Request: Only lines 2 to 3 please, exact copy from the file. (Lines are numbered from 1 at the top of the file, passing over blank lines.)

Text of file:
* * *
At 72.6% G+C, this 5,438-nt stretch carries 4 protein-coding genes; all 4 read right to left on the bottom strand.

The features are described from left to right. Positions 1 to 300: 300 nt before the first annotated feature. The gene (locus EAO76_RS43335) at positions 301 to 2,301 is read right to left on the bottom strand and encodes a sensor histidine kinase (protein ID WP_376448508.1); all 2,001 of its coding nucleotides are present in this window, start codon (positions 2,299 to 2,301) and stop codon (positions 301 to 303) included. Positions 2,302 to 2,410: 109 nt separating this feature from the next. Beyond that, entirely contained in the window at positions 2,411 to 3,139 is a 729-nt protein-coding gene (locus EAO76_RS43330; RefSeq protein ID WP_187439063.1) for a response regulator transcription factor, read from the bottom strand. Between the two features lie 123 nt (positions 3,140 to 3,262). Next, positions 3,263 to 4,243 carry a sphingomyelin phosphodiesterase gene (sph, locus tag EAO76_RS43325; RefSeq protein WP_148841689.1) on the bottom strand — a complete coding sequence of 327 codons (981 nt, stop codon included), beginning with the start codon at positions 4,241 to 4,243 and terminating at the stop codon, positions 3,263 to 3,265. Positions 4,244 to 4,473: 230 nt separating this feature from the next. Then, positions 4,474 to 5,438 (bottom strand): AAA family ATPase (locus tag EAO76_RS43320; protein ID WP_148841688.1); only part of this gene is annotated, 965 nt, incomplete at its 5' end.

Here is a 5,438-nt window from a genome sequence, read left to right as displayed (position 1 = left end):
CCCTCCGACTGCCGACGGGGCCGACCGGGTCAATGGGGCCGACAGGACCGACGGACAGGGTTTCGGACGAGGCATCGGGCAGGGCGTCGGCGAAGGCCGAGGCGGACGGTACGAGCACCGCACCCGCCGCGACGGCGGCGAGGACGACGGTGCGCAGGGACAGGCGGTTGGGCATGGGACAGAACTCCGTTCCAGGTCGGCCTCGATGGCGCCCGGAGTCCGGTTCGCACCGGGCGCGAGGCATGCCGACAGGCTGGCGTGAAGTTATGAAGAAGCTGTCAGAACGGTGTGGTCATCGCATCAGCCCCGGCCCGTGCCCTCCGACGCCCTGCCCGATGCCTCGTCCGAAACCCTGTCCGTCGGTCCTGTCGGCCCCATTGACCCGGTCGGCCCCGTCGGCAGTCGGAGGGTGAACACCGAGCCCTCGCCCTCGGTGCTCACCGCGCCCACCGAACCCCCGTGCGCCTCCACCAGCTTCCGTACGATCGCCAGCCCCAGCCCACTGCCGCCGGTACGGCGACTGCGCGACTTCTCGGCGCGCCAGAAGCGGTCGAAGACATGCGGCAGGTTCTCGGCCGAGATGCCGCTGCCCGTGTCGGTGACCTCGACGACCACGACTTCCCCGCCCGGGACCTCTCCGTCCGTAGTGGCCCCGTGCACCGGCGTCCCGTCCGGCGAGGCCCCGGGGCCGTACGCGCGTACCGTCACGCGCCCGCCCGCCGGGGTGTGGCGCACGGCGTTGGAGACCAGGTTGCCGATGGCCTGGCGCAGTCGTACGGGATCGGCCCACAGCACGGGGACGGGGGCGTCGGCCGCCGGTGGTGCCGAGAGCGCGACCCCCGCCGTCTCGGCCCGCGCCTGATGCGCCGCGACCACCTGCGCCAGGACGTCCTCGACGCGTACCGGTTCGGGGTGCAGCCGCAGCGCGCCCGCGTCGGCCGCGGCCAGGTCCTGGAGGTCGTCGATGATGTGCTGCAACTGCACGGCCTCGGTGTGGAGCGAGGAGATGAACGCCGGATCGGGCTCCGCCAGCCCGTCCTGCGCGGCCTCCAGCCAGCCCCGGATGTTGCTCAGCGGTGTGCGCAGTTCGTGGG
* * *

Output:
The features are described from left to right. Positions 1 to 300: 300 nt before the first annotated feature. The gene (locus EAO76_RS43335) at positions 301 to 2,301 is read right to left on the bottom strand and encodes a sensor histidine kinase (protein ID WP_376448508.1); all 2,001 of its coding nucleotides are present in this window, start codon (positions 2,299 to 2,301) and stop codon (positions 301 to 303) included. Positions 2,302 to 2,410: 109 nt separating this feature from the next. Beyond that, entirely contained in the window at positions 2,411 to 3,139 is a 729-nt protein-coding gene (locus EAO76_RS43330; RefSeq protein ID WP_187439063.1) for a response regulator transcription factor, read from the bottom strand. Between the two features lie 123 nt (positions 3,140 to 3,262). Next, positions 3,263 to 4,243 carry a sphingomyelin phosphodiesterase gene (sph, locus tag EAO76_RS43325; RefSeq protein WP_148841689.1) on the bottom strand — a complete coding sequence of 327 codons (981 nt, stop codon included), beginning with the start codon at positions 4,241 to 4,243 and terminating at the stop codon, positions 3,263 to 3,265. Positions 4,244 to 4,473: 230 nt separating this feature from the next. Then, positions 4,474 to 5,438 (bottom strand): AAA family ATPase (locus tag EAO76_RS43320; protein ID WP_148841688.1); only part of this gene is annotated, 965 nt, incomplete at its 5' end.

Here is a 5,438-nt window from a genome sequence, read left to right as displayed (position 1 = left end):